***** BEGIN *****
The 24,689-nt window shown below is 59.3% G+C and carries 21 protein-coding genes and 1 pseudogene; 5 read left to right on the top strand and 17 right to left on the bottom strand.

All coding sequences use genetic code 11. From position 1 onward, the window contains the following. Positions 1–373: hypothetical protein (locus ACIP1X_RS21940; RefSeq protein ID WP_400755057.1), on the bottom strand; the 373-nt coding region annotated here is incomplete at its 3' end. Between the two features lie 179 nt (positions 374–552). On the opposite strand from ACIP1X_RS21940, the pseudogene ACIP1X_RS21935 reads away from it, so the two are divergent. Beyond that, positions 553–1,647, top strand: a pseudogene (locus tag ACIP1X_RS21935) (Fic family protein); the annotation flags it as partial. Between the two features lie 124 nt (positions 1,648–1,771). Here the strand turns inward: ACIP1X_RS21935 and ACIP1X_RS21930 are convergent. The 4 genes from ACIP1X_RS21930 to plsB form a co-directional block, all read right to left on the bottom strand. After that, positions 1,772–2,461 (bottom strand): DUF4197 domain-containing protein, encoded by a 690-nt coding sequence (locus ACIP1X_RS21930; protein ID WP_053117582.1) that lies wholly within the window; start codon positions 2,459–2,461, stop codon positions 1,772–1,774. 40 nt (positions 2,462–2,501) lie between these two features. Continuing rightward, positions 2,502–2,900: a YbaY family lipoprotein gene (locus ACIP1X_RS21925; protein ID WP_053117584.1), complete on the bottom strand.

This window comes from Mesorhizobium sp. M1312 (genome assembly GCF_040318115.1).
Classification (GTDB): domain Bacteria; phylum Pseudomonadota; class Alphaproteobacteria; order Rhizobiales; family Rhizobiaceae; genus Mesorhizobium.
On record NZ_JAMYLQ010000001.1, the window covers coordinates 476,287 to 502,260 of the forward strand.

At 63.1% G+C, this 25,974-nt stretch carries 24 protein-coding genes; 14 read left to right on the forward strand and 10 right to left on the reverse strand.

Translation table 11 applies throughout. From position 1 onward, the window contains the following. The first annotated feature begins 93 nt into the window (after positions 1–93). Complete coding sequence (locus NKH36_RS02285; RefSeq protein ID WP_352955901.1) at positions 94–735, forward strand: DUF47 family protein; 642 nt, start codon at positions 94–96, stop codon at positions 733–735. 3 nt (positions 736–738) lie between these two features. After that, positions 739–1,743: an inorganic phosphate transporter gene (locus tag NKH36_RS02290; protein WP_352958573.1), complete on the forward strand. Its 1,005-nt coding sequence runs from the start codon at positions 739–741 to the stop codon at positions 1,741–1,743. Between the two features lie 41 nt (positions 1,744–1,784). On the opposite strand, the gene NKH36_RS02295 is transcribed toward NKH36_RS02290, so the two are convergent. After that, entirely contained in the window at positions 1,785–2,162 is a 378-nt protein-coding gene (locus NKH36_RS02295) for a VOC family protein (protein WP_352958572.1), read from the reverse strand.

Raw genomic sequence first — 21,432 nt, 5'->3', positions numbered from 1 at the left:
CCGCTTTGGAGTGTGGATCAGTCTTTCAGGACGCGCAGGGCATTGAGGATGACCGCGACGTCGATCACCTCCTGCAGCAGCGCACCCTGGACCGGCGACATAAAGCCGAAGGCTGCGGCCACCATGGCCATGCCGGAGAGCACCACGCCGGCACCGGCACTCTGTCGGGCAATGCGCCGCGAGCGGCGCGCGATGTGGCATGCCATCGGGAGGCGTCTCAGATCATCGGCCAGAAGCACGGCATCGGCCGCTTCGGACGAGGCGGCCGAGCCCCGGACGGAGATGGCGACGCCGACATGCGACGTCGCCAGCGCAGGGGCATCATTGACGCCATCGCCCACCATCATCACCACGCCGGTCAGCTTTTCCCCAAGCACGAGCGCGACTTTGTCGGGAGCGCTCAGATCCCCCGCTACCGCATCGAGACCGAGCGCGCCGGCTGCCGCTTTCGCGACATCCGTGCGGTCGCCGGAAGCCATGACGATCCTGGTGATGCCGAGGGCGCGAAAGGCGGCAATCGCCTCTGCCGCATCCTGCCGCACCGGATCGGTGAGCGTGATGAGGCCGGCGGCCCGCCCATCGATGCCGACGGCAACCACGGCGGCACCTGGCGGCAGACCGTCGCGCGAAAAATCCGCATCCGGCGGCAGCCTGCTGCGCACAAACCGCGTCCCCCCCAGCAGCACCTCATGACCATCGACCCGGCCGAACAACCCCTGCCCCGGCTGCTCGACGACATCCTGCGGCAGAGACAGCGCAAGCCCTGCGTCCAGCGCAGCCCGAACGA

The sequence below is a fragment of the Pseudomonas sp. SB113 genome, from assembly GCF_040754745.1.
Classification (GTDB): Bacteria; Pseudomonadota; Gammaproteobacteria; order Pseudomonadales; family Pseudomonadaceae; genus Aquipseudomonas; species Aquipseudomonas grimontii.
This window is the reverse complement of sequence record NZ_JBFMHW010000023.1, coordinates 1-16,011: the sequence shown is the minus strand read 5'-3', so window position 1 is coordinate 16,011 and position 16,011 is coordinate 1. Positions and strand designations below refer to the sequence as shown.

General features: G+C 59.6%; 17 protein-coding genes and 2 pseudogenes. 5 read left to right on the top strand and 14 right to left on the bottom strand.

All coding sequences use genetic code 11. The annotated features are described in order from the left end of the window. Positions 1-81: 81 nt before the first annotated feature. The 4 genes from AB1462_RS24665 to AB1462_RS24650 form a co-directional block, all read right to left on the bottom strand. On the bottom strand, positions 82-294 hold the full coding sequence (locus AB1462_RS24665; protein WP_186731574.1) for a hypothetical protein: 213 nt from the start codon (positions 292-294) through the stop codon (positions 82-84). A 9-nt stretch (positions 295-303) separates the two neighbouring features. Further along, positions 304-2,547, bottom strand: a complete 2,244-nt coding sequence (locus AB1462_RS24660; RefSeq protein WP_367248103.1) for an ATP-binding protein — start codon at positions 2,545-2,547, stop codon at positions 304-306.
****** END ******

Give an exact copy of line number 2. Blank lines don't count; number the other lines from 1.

All coding sequences use genetic code 11. From position 1 onward, the window contains the following. Positions 1–373: hypothetical protein (locus ACIP1X_RS21940; RefSeq protein ID WP_400755057.1), on the bottom strand; the 373-nt coding region annotated here is incomplete at its 3' end. Between the two features lie 179 nt (positions 374–552). On the opposite strand from ACIP1X_RS21940, the pseudogene ACIP1X_RS21935 reads away from it, so the two are divergent. Beyond that, positions 553–1,647, top strand: a pseudogene (locus tag ACIP1X_RS21935) (Fic family protein); the annotation flags it as partial. Between the two features lie 124 nt (positions 1,648–1,771). Here the strand turns inward: ACIP1X_RS21935 and ACIP1X_RS21930 are convergent. The 4 genes from ACIP1X_RS21930 to plsB form a co-directional block, all read right to left on the bottom strand. After that, positions 1,772–2,461 (bottom strand): DUF4197 domain-containing protein, encoded by a 690-nt coding sequence (locus ACIP1X_RS21930; protein ID WP_053117582.1) that lies wholly within the window; start codon positions 2,459–2,461, stop codon positions 1,772–1,774. 40 nt (positions 2,462–2,501) lie between these two features. Continuing rightward, positions 2,502–2,900: a YbaY family lipoprotein gene (locus ACIP1X_RS21925; protein ID WP_053117584.1), complete on the bottom strand.